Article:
Population

West Africa Moves Ahead with Renewable Energy Despite Unpredictable Challenges 

The West African nation of Guinea may be a signatory of the Paris Agreement, a global undertaking by countries around the world to reduce climate change, but as it tries to provide electricity to some three quarters of its 12 million people who are without, the commitment is proving a struggle.

The Long and Short of The Digital Revolution

Digital platforms are recasting the relationships between customers, workers, and employers as the silicon chip’s reach permeates almost everything we do—from buying groceries online to finding a partner on a dating website.

Unprecedented Human Migration Cries Out for a Global Response

The world is "basically at odds with itself," International Organisation for Migration (IOM) Director General William Swing said Monday, June 25, describing the critical state of human migration between countries and continents.

Global Campaign Against Mercury Moves to an End Zone

A global campaign to end a longstanding health and environmental hazard-- the use of mercury in dentistry—is steadily moving to a successful conclusion.Providing an update, Charlie Brown, head of the World Alliance for Mercury-Free Dentistry, one of the key campaigners, told IPS that “nation by nation, the world is on the threshold of ending amalgam for children in 2018.”

Senegalese Immigrants Face Police Brutality in Argentina

Senegalese immigrants began to arrive in Argentina in the 1990s and most of them joined the group of street vendors in Buenos Aires and other cities. But in recent months, they have suffered police brutality, denounced as a campaign of racial persecution.

Countries are Using Domestic Laws to Criminalize Health Care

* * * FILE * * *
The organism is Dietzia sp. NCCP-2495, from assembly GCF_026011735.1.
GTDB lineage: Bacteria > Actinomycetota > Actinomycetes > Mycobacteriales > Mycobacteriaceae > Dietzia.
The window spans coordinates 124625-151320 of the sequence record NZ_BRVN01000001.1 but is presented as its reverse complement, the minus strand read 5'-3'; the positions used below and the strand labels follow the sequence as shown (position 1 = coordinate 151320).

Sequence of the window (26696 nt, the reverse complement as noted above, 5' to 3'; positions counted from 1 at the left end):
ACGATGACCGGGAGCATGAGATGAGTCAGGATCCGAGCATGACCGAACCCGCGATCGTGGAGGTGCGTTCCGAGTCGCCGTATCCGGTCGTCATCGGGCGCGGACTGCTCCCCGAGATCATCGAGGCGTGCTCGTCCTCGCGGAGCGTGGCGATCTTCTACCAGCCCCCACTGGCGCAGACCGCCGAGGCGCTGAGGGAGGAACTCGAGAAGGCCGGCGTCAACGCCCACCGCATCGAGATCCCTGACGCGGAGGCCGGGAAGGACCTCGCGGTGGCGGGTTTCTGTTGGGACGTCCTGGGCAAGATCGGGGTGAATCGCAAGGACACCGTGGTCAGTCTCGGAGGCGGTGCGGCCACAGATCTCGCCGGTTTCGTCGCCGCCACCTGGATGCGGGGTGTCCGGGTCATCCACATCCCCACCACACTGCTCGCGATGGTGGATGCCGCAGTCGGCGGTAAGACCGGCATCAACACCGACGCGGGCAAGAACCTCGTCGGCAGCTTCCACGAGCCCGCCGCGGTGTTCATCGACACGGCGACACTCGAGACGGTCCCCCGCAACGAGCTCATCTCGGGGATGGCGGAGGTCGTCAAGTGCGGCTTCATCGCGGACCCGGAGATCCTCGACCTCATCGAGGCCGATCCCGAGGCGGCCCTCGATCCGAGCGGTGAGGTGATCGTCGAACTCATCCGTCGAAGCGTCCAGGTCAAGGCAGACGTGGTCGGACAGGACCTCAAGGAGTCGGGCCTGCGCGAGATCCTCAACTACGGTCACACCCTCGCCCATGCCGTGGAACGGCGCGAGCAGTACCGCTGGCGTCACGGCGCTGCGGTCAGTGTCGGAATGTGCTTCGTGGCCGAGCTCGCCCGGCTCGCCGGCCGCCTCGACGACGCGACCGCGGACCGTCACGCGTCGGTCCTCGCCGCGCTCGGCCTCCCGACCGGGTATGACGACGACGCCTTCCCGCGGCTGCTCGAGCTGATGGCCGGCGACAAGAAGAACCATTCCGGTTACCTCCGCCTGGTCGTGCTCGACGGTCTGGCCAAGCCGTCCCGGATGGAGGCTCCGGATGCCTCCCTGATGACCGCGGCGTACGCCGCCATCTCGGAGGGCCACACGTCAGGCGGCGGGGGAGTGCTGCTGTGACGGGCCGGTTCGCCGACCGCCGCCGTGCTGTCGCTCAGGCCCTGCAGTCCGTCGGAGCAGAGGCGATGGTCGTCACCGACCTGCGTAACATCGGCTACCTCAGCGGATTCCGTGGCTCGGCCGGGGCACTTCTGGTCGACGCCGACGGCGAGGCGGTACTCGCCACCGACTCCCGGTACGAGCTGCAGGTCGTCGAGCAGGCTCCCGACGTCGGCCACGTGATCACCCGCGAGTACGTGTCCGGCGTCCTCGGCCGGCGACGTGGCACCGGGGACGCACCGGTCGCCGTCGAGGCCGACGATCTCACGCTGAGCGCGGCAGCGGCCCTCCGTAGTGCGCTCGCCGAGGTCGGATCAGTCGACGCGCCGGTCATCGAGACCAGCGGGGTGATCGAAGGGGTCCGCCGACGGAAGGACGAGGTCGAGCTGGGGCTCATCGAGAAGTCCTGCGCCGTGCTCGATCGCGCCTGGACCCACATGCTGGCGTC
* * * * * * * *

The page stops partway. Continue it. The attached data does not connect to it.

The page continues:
Ambulance drivers attacked, nurses detained, doctors tortured, pharmacists arrested, dentists facing more than a decade in prison—all for delivering healthcare to people considered enemies of the state.

Looking to the Sky for Solutions to Mexico’s Water Scarcity

Twenty-five years ago, Mexican engineer Gustavo Rodriguez decided to collect rainwater to solve the scarcity of water in his home and contribute to the care of natural resources.

Project Population: Addressing Asia’s Ageing Societies

While populations have seen and undergone changes since the beginning of time, one trend in particular is unfolding across the world: less children, older people. In an effort to tackle the complex issue in Asia, government officials are convening to help create a sustainable society where no one is left behind.

Fertility Struggles More Open – and Shared on Social Media

Fertility health is an incredibly personal – and often vulnerable – topic. Fertility, infertility, and fertility preservation have gained increased public interest over the past few years. Infertility is formally defined as the inability to achieve pregnancy after one year of unprotected intercourse.

Ethiopia to Return Land in Bid for Peace with Eritrea

The utterly inconsequential-looking Ethiopian border town of Badme is where war broke out in 1998 between Ethiopia and Eritrea, lasting two years and devastating both countries. 

Farmers from Central America and Brazil Join Forces to Live with Drought

Having a seven-litre container with a filter on the dining room table that purifies the collected rainwater, and opening a small valve to fill a cup and quench thirst, is almost revolutionry for Salvadoran peasant farmer Víctor de León.

Nepali Mothers and an Irish Daughter